Anyone who is even remotely associated with the startup world knows the phrase, “nine out of ten startup fail” by heart. Every time a venture fails, an analysis, or a post-mortem if you may, needs to be conducted for us to find out what really went wrong. So while there are thousands of success stories to look up to, there are a lot more failures to learn from, especially in order try and avoid the same mistakes.
Although there can be a myriad of factors resulting in a startup failure, we will breakdown the causes and present the major ones that might drag your company to doom.
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Dearth of cash is probably the number one official reason for a startup death. There can be hundreds of reasons as to why they run out of cash. For example, they may not have budgeted properly, or their calculations for the time required to build from their funding goes wrong, or they may have simply ended up having a high burn rate. So when cash is burning fast, it’s just a matter of time that you will lose it all before you start getting transactions to attract investment.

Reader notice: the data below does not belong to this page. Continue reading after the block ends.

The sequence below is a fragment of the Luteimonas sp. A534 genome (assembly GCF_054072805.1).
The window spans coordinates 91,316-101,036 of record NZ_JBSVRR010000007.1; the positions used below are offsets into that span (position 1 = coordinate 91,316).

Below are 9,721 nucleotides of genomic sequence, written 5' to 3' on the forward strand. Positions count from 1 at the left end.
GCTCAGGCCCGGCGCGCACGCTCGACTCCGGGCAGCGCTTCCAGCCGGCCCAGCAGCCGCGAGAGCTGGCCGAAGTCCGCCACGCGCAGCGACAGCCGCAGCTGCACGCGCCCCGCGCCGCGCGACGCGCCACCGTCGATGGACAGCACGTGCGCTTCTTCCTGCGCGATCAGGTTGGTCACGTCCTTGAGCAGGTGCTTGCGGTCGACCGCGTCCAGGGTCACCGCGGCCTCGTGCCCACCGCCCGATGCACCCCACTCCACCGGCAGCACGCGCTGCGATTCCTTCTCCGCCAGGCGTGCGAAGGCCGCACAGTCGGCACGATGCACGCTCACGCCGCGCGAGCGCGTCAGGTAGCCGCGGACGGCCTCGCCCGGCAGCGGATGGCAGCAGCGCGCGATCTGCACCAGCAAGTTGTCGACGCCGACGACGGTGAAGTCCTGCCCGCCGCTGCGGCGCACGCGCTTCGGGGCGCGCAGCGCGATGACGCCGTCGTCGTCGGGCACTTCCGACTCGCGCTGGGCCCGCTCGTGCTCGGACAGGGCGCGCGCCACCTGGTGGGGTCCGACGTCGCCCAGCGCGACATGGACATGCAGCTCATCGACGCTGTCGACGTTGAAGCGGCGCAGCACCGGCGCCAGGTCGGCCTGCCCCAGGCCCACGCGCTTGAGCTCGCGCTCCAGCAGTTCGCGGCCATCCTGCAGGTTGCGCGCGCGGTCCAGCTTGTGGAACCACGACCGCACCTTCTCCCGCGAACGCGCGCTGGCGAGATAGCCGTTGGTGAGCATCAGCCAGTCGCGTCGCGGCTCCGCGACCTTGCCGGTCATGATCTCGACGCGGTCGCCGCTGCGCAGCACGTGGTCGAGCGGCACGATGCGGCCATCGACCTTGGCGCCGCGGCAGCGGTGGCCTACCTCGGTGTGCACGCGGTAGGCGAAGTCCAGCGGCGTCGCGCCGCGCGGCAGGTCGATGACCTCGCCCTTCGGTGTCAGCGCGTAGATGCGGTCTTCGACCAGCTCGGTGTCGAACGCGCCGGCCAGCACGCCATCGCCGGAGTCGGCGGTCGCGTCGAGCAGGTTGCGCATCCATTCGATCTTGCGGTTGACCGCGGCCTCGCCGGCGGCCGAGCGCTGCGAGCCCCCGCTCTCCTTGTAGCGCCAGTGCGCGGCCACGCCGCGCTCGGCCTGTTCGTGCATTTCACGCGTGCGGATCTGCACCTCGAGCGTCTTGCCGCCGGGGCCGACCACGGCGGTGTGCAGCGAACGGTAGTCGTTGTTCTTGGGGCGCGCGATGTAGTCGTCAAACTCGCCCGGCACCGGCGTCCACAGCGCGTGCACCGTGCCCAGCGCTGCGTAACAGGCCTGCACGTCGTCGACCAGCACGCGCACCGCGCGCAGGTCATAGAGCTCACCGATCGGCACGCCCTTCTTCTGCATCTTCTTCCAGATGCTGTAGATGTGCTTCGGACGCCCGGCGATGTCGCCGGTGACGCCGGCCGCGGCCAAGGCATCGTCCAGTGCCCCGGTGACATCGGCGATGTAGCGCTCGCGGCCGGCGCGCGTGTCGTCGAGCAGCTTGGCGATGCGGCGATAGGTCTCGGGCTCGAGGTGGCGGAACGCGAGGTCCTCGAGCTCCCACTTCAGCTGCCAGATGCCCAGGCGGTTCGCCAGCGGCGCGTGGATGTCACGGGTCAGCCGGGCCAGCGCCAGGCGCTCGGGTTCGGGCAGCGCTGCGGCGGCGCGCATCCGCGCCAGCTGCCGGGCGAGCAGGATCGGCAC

According to research a whopping 42 percent of the startups fail because their products are not needed in the market. Startups succeed because they are solving a pertinent problem experienced by their customers. With the complexity of the world increasing, there are more problems that need to be addressed each day. If your product does not offer a solution that is big and better that what’s already out there, then the chances of it succeeding is slim to none.
The chances of your venture getting outcompeted by the others in the market is very high. Competitors that are also playing in the same field as yours will not give up easily. A combination of factors such as expertise, product and funding can lead to one startup’s success and the other’s loss.
It’s not always the external factors that results in failure but there are crucial internal dynamics as well. There have been instances where two founders just do not get along or when the management team falls apart when the initial strategy fails or even, when the core team including the founders are not ready to buck up and commit to long work hours. The lack of motivation, or a common goal and/or ideology can contribute to a company’s failure. The idea of a startup seems to be a brilliant idea, but a great deal of hard work and passion goes into establishing it.
It’s not only about ideas and innovations; customers will buy your finished product and not your ideas. Of course inventions are fascinating but business and consumers will buy complete products that they can actually use in daily life. Founders should chalk out a monetisation policy right from the very beginning.
Having a startup is no cake walk, and chances are you will not reach your goal in one go. Learning from your mistake is the key in this otherwise very competitive business world.